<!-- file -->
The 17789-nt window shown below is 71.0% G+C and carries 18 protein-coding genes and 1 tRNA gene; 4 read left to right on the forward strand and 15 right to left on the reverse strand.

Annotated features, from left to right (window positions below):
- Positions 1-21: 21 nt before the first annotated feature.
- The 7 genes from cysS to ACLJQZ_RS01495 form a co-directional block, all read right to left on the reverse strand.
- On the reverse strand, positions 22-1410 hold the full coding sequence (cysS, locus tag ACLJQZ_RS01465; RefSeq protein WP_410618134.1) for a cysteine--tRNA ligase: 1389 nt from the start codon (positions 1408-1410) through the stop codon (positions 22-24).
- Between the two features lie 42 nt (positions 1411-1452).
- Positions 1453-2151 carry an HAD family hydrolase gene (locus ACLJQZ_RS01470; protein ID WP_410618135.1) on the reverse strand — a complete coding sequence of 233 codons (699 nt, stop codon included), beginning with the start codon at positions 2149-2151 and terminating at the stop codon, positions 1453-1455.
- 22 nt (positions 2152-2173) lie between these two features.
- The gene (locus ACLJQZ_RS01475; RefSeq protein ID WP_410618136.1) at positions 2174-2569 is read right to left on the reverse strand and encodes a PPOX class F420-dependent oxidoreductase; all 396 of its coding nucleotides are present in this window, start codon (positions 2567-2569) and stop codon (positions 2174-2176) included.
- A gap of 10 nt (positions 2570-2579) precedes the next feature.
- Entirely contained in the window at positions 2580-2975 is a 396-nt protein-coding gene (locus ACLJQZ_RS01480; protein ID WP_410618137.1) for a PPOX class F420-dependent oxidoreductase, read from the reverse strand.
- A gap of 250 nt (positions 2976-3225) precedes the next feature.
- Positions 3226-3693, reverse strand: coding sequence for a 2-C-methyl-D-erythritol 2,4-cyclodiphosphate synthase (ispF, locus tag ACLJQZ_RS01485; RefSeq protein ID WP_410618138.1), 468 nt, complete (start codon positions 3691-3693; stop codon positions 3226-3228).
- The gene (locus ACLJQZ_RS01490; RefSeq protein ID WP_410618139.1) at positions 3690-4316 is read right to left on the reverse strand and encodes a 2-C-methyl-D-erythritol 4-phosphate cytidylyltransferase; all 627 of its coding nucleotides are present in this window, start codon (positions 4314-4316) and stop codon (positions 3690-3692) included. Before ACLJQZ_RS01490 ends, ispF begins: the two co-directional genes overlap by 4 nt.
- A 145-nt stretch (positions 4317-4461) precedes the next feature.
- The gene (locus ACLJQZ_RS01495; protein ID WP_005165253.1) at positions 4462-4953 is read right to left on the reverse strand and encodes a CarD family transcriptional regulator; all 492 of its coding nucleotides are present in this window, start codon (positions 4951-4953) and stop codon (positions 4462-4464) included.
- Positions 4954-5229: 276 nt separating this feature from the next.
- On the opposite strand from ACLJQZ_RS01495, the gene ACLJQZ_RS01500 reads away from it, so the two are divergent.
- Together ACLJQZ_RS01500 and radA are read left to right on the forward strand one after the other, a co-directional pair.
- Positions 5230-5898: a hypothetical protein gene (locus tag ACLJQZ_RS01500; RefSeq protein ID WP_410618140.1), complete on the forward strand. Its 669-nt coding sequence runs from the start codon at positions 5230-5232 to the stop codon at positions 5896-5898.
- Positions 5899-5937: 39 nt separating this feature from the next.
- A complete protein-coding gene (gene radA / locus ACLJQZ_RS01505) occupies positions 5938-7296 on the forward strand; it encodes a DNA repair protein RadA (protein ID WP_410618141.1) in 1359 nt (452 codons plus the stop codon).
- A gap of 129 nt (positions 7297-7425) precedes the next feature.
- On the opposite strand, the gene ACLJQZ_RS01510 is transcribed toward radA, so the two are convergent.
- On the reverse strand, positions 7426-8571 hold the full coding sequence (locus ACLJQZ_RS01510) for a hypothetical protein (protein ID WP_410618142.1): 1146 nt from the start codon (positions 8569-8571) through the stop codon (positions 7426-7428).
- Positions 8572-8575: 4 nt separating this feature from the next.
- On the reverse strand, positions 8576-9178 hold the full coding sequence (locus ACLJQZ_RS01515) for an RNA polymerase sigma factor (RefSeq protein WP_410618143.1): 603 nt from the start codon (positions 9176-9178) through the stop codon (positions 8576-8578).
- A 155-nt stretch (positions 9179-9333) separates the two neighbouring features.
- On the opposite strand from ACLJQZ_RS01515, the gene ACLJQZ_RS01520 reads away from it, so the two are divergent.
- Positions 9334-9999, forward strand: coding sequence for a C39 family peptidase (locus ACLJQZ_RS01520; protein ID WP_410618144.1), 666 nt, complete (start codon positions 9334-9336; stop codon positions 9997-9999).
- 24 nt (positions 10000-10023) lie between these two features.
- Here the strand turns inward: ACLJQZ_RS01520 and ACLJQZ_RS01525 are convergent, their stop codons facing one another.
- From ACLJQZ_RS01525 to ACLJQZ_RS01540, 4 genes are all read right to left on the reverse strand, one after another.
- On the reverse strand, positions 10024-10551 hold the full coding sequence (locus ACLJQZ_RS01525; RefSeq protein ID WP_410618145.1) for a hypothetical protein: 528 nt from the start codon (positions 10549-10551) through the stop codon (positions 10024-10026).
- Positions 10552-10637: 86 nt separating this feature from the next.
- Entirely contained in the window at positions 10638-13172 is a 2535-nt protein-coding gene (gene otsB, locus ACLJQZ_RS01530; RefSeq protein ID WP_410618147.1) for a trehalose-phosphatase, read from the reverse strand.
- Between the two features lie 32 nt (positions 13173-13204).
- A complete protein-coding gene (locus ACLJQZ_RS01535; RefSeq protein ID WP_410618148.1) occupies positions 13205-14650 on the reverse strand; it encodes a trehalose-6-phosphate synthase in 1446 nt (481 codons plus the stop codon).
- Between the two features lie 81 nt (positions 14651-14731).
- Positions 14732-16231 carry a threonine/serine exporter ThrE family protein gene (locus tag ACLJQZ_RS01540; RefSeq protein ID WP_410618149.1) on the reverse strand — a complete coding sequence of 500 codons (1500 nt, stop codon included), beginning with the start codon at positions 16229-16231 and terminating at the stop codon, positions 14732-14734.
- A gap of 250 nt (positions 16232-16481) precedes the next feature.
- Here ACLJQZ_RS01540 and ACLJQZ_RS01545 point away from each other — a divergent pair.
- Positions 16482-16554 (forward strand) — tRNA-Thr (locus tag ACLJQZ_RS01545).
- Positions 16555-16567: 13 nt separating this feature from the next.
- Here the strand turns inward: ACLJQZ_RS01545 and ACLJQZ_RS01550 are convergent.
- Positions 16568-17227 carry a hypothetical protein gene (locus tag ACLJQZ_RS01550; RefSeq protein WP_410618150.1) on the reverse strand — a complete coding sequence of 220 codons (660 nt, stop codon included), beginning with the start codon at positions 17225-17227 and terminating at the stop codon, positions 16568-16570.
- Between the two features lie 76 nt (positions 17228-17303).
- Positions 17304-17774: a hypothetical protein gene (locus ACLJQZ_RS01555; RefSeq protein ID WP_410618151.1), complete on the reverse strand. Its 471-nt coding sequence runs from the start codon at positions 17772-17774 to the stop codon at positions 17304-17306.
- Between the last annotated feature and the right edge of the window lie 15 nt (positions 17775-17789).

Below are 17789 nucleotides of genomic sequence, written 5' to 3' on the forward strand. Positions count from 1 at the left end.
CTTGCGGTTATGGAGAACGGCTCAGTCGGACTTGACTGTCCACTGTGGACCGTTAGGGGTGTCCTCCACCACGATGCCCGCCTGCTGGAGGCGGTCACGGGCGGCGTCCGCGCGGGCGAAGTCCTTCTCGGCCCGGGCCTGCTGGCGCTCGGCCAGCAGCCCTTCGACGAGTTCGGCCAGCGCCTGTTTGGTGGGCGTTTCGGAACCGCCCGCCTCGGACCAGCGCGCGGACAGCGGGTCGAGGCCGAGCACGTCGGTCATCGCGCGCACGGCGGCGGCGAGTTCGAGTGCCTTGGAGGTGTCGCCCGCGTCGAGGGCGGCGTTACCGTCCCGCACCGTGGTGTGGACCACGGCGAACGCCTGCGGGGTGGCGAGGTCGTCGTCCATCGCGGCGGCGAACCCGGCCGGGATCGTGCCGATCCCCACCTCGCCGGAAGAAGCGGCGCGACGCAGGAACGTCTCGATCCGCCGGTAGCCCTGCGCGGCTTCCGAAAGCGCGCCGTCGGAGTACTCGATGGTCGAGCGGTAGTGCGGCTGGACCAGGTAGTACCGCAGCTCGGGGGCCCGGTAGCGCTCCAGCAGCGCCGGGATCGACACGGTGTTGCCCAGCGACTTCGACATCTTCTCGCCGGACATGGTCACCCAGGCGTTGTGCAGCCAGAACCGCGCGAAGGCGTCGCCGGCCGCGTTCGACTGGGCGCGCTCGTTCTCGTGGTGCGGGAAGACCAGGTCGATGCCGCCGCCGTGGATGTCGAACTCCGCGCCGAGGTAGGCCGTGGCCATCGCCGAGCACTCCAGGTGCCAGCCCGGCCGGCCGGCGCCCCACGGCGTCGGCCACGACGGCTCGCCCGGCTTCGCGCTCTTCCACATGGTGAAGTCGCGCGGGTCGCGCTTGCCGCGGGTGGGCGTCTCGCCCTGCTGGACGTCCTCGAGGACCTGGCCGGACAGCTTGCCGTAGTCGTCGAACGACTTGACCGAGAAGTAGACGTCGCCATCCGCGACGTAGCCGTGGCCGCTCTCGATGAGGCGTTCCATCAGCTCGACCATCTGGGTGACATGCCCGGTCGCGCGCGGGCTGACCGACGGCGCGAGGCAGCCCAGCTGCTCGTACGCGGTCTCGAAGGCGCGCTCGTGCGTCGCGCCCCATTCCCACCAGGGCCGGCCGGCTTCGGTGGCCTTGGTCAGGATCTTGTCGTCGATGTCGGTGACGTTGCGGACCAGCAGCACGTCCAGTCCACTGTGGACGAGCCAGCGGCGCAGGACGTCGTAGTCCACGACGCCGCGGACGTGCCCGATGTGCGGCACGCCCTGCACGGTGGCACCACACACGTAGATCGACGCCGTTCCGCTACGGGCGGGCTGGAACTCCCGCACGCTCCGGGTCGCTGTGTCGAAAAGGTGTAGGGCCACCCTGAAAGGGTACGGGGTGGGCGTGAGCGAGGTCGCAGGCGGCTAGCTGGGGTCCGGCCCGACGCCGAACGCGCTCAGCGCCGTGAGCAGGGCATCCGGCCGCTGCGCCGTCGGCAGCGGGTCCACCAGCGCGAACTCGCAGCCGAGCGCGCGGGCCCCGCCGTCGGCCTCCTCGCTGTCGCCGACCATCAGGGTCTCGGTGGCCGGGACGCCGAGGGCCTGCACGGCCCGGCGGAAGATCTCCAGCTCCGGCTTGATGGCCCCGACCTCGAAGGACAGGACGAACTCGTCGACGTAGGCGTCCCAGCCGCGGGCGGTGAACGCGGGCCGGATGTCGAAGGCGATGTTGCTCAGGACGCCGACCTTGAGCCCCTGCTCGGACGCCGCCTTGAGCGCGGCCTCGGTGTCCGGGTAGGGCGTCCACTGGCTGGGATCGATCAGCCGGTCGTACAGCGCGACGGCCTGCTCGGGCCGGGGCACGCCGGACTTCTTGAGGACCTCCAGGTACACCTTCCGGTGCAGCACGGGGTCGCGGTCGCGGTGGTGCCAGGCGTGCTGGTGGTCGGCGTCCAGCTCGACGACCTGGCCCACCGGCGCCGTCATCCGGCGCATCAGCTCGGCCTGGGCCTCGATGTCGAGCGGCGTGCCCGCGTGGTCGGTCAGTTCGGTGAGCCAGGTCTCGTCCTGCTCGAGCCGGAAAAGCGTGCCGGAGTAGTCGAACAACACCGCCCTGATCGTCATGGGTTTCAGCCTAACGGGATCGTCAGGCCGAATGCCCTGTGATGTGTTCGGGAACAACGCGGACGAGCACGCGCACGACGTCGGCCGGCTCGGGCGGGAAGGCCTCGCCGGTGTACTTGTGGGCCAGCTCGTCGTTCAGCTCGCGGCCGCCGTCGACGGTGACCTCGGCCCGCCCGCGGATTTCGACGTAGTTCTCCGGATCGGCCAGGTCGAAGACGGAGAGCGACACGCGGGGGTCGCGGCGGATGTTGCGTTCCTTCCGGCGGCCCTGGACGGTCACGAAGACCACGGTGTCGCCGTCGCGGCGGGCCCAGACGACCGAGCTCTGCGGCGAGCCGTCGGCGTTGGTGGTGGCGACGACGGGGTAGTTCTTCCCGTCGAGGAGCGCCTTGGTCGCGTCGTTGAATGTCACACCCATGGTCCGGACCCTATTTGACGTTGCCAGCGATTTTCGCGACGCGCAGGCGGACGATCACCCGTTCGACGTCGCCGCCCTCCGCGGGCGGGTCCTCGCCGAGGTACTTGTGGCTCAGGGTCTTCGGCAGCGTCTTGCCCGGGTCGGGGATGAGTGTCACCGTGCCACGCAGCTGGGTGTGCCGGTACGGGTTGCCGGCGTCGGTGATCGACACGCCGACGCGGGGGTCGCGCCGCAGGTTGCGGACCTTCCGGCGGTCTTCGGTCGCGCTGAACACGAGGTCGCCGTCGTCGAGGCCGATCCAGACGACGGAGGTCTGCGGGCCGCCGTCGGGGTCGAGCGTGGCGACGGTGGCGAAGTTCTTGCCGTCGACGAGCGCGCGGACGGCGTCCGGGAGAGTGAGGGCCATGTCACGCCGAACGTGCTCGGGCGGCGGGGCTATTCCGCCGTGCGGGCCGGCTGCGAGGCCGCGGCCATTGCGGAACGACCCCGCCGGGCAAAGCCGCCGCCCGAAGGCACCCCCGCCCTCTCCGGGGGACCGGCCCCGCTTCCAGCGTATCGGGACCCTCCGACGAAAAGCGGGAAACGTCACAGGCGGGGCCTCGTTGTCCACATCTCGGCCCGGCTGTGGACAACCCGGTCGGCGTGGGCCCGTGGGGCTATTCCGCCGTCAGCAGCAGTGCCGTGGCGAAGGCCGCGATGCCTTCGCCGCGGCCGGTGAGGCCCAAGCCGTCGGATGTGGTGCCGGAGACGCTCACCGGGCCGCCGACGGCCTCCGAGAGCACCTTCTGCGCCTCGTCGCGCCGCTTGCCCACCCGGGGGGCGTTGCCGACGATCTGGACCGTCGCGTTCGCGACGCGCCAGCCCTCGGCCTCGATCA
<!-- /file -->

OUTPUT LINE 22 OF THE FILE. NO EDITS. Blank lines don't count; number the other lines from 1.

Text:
- A complete protein-coding gene (gene radA / locus ACLJQZ_RS01505) occupies positions 5938-7296 on the forward strand; it encodes a DNA repair protein RadA (protein ID WP_410618141.1) in 1359 nt (452 codons plus the stop codon).